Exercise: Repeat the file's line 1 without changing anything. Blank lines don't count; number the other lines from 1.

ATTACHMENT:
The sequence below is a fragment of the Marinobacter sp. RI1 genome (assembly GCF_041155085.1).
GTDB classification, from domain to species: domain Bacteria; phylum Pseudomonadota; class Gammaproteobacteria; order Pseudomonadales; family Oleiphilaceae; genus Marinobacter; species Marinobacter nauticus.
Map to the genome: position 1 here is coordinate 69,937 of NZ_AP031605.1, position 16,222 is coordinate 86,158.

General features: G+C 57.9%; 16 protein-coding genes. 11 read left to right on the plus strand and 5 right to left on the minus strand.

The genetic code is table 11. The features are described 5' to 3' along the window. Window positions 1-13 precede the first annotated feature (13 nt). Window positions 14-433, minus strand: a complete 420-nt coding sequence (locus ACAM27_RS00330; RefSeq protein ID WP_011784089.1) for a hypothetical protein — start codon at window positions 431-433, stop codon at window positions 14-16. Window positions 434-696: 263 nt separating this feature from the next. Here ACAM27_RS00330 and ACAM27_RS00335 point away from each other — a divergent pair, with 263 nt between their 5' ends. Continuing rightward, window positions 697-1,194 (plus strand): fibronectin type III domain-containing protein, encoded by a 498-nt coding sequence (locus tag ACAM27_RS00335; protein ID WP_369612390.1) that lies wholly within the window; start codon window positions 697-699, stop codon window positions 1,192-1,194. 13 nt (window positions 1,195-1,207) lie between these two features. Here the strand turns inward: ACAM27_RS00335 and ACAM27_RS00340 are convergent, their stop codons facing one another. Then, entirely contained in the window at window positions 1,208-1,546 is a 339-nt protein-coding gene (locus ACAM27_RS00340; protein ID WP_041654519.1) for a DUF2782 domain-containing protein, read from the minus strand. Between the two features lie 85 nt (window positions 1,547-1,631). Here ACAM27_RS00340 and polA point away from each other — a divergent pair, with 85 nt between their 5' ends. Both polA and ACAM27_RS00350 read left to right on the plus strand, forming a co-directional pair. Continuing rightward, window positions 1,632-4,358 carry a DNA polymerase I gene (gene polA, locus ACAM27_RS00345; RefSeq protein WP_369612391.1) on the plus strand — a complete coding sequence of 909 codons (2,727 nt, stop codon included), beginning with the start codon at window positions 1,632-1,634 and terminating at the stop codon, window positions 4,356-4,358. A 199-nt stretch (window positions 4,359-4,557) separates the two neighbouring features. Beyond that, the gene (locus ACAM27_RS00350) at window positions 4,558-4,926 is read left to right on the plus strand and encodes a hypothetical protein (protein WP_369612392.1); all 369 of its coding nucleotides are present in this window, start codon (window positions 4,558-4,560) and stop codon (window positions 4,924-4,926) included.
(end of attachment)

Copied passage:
The sequence below is a fragment of the Marinobacter sp. RI1 genome (assembly GCF_041155085.1).